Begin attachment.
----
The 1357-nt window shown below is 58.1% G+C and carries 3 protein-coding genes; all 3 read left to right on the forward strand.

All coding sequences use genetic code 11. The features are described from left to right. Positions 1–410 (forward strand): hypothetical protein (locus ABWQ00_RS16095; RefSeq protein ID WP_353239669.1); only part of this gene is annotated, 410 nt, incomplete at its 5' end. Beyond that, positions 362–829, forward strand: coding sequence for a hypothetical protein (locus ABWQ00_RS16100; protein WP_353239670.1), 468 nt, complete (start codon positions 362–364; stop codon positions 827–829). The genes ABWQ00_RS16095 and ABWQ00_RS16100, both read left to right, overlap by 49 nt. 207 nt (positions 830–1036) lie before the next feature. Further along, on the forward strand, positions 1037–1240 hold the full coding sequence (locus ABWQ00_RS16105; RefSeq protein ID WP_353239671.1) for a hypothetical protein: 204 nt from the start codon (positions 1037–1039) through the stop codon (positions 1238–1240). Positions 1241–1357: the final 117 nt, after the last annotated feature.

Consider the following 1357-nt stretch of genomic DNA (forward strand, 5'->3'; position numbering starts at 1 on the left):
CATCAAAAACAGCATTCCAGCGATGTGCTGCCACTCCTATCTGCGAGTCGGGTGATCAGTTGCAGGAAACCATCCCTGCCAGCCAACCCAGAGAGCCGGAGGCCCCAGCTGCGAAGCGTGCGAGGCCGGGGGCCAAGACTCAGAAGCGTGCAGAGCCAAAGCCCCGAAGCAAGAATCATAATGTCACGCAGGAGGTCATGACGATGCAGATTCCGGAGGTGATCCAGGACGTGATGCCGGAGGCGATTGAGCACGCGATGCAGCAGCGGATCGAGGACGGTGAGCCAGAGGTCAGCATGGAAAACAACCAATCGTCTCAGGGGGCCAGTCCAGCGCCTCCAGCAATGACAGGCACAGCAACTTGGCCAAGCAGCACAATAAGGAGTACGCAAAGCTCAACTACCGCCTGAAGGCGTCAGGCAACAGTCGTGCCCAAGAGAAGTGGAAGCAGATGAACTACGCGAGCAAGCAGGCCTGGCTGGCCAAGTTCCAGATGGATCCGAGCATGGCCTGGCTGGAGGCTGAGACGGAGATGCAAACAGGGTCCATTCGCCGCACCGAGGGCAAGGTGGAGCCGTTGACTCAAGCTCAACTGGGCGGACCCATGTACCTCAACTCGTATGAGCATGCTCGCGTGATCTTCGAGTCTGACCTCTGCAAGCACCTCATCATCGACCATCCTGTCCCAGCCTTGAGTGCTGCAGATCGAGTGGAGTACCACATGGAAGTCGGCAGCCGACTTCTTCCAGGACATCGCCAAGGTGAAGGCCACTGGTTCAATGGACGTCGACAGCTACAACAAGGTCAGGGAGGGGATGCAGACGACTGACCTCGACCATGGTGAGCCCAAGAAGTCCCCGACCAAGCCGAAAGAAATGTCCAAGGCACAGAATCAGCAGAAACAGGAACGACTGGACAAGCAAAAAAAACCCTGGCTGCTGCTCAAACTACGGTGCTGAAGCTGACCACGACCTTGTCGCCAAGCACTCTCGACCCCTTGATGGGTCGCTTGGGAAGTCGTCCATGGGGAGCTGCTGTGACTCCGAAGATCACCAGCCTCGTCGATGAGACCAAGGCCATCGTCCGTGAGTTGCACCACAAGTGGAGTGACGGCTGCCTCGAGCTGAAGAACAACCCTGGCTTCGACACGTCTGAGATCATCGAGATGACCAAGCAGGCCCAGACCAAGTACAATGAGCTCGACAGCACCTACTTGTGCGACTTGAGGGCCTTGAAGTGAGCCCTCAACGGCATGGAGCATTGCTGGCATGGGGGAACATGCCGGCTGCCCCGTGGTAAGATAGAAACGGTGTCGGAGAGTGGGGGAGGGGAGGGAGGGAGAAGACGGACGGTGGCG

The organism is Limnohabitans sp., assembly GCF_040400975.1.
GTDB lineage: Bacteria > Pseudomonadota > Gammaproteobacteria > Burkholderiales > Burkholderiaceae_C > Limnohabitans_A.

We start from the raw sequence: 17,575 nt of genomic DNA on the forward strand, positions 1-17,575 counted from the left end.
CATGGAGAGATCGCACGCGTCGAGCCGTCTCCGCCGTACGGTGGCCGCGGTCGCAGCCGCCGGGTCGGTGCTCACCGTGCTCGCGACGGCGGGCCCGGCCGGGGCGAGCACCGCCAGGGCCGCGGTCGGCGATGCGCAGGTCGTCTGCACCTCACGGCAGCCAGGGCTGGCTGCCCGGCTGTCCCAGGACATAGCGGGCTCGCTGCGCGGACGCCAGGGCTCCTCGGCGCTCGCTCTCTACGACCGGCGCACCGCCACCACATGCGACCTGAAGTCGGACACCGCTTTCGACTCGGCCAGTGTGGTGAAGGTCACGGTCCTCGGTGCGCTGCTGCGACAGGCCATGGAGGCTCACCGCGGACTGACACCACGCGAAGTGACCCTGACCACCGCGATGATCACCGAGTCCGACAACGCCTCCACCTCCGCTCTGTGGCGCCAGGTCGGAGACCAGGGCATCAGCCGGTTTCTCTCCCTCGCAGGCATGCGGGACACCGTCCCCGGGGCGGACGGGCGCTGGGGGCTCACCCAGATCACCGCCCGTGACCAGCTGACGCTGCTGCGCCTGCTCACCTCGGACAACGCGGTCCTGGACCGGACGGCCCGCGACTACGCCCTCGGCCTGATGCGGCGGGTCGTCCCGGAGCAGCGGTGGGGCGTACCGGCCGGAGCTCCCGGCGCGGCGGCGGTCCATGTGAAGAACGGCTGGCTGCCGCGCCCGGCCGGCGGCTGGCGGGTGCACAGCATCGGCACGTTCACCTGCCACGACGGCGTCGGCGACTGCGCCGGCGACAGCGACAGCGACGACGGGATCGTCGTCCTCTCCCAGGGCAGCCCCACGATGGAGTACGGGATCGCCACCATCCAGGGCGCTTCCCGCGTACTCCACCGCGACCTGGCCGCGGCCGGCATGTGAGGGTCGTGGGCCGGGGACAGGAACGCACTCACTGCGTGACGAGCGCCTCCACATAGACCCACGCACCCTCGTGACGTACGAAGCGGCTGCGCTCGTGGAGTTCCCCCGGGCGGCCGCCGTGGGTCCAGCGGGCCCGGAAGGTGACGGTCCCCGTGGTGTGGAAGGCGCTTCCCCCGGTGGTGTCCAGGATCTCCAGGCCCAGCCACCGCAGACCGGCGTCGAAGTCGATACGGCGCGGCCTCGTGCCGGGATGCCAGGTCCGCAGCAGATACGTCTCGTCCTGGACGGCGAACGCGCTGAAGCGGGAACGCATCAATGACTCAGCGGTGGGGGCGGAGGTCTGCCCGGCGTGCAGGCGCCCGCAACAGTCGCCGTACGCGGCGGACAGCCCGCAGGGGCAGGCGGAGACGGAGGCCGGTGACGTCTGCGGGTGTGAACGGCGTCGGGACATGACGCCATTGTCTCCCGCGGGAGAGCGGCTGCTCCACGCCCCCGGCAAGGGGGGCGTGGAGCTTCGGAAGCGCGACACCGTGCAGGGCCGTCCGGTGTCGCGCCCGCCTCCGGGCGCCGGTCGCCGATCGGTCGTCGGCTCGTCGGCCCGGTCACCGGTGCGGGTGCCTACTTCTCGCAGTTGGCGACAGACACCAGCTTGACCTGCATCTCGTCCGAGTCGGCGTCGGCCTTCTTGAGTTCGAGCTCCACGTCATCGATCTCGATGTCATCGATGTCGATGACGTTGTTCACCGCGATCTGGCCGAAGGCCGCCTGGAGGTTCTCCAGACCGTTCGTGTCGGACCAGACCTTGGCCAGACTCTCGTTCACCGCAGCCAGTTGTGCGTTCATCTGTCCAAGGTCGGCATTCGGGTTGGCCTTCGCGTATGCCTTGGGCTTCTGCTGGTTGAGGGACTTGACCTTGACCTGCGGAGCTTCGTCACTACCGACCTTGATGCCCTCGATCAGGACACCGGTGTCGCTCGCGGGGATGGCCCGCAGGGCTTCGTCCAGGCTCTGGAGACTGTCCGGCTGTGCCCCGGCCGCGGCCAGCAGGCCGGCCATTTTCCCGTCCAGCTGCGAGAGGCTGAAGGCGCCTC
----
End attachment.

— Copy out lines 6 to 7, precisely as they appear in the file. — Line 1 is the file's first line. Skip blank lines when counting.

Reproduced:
GTDB lineage: Bacteria > Pseudomonadota > Gammaproteobacteria > Burkholderiales > Burkholderiaceae_C > Limnohabitans_A.

We start from the raw sequence: 17,575 nt of genomic DNA on the forward strand, positions 1-17,575 counted from the left end.